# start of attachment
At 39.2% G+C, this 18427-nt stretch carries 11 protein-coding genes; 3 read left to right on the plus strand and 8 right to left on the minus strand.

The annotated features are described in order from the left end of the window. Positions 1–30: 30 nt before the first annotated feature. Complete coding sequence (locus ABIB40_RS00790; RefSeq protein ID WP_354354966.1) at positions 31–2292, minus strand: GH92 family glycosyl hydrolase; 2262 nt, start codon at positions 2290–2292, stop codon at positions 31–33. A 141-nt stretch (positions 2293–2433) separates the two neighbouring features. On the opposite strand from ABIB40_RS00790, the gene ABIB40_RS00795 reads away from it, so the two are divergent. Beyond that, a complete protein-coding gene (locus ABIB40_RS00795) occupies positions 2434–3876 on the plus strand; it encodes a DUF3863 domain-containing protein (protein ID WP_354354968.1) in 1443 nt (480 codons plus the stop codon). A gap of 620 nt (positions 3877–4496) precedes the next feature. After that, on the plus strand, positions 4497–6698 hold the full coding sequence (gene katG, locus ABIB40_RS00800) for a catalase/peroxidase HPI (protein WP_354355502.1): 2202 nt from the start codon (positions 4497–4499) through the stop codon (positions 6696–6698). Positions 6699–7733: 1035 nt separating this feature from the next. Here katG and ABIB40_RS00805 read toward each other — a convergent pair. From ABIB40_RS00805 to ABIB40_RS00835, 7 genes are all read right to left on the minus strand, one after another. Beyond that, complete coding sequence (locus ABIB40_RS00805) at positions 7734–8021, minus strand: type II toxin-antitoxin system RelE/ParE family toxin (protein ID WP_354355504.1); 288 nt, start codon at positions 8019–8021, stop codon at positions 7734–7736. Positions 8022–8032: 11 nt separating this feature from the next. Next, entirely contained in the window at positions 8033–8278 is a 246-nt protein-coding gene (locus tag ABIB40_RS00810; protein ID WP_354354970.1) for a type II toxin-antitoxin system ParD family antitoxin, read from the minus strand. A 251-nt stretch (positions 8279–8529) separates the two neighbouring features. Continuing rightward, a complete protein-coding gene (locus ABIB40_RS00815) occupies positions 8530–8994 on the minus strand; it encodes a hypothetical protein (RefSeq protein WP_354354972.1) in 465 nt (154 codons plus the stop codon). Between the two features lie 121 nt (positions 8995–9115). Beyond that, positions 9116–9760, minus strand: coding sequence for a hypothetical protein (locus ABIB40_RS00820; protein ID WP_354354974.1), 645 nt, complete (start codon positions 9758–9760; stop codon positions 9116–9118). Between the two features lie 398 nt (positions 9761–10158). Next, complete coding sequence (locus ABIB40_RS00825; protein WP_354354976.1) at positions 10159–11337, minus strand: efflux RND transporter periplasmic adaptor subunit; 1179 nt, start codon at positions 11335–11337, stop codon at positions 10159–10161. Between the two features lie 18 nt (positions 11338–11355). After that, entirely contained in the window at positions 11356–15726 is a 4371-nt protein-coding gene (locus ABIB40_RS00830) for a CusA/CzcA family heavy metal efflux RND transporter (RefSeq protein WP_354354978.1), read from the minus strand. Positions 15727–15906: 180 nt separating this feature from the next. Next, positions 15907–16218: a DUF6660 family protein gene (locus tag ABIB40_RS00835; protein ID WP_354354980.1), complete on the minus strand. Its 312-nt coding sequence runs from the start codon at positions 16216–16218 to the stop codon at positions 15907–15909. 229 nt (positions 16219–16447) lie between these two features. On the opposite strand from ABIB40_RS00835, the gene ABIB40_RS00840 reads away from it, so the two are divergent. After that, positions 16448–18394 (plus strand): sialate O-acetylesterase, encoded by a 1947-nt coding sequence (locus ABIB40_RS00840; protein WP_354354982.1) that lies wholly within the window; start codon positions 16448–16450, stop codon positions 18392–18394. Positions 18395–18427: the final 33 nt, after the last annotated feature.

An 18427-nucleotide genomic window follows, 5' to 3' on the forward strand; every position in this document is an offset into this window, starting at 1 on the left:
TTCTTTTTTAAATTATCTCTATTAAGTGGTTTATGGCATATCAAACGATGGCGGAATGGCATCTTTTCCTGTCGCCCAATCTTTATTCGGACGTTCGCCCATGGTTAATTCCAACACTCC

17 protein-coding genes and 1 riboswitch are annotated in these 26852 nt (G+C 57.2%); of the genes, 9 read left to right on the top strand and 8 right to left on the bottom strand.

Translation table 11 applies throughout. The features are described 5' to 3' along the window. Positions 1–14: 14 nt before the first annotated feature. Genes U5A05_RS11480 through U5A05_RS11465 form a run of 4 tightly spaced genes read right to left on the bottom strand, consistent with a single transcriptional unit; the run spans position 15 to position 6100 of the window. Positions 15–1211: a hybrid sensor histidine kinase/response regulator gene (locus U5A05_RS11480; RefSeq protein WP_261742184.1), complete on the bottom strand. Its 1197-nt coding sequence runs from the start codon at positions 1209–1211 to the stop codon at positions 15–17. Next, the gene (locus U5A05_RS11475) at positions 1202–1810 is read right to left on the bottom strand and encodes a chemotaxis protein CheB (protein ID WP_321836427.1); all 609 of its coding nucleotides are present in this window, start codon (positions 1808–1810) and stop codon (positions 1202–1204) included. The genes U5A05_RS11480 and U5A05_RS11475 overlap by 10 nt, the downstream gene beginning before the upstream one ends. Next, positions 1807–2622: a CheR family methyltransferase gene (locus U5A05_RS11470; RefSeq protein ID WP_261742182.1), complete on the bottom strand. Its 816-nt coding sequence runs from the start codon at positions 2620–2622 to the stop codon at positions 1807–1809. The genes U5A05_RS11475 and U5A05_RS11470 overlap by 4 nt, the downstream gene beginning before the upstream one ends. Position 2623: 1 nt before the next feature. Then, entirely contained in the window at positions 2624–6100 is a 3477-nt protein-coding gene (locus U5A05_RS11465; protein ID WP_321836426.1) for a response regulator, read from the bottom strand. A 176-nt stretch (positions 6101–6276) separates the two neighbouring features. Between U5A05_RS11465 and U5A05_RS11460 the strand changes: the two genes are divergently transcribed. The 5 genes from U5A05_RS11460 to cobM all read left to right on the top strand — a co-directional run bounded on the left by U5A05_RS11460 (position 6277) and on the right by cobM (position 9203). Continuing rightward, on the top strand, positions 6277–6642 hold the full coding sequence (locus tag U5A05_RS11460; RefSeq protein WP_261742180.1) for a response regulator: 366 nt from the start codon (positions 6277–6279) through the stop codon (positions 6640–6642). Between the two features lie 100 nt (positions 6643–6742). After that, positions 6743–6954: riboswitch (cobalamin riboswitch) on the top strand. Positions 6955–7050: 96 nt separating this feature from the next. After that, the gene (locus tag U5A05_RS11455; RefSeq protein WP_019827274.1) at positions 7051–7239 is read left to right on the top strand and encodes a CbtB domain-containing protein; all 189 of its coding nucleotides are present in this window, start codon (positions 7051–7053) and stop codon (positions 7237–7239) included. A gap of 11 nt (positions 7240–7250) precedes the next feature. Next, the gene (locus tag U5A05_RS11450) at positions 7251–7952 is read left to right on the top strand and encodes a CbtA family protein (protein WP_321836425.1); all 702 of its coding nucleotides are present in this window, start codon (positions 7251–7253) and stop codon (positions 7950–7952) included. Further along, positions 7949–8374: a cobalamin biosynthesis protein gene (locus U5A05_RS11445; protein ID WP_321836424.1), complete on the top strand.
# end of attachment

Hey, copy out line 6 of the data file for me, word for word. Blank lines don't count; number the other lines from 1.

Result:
Translation table 11 applies throughout. The features are described 5' to 3' along the window. Positions 1–14: 14 nt before the first annotated feature. Genes U5A05_RS11480 through U5A05_RS11465 form a run of 4 tightly spaced genes read right to left on the bottom strand, consistent with a single transcriptional unit; the run spans position 15 to position 6100 of the window. Positions 15–1211: a hybrid sensor histidine kinase/response regulator gene (locus U5A05_RS11480; RefSeq protein WP_261742184.1), complete on the bottom strand. Its 1197-nt coding sequence runs from the start codon at positions 1209–1211 to the stop codon at positions 15–17. Next, the gene (locus U5A05_RS11475) at positions 1202–1810 is read right to left on the bottom strand and encodes a chemotaxis protein CheB (protein ID WP_321836427.1); all 609 of its coding nucleotides are present in this window, start codon (positions 1808–1810) and stop codon (positions 1202–1204) included. The genes U5A05_RS11480 and U5A05_RS11475 overlap by 10 nt, the downstream gene beginning before the upstream one ends. Next, positions 1807–2622: a CheR family methyltransferase gene (locus U5A05_RS11470; RefSeq protein ID WP_261742182.1), complete on the bottom strand. Its 816-nt coding sequence runs from the start codon at positions 2620–2622 to the stop codon at positions 1807–1809. The genes U5A05_RS11475 and U5A05_RS11470 overlap by 4 nt, the downstream gene beginning before the upstream one ends. Position 2623: 1 nt before the next feature. Then, entirely contained in the window at positions 2624–6100 is a 3477-nt protein-coding gene (locus U5A05_RS11465; protein ID WP_321836426.1) for a response regulator, read from the bottom strand. A 176-nt stretch (positions 6101–6276) separates the two neighbouring features. Between U5A05_RS11465 and U5A05_RS11460 the strand changes: the two genes are divergently transcribed. The 5 genes from U5A05_RS11460 to cobM all read left to right on the top strand — a co-directional run bounded on the left by U5A05_RS11460 (position 6277) and on the right by cobM (position 9203). Continuing rightward, on the top strand, positions 6277–6642 hold the full coding sequence (locus tag U5A05_RS11460; RefSeq protein WP_261742180.1) for a response regulator: 366 nt from the start codon (positions 6277–6279) through the stop codon (positions 6640–6642). Between the two features lie 100 nt (positions 6643–6742). After that, positions 6743–6954: riboswitch (cobalamin riboswitch) on the top strand. Positions 6955–7050: 96 nt separating this feature from the next. After that, the gene (locus tag U5A05_RS11455; RefSeq protein WP_019827274.1) at positions 7051–7239 is read left to right on the top strand and encodes a CbtB domain-containing protein; all 189 of its coding nucleotides are present in this window, start codon (positions 7051–7053) and stop codon (positions 7237–7239) included. A gap of 11 nt (positions 7240–7250) precedes the next feature. Next, the gene (locus tag U5A05_RS11450) at positions 7251–7952 is read left to right on the top strand and encodes a CbtA family protein (protein WP_321836425.1); all 702 of its coding nucleotides are present in this window, start codon (positions 7251–7253) and stop codon (positions 7950–7952) included. Further along, positions 7949–8374: a cobalamin biosynthesis protein gene (locus U5A05_RS11445; protein ID WP_321836424.1), complete on the top strand.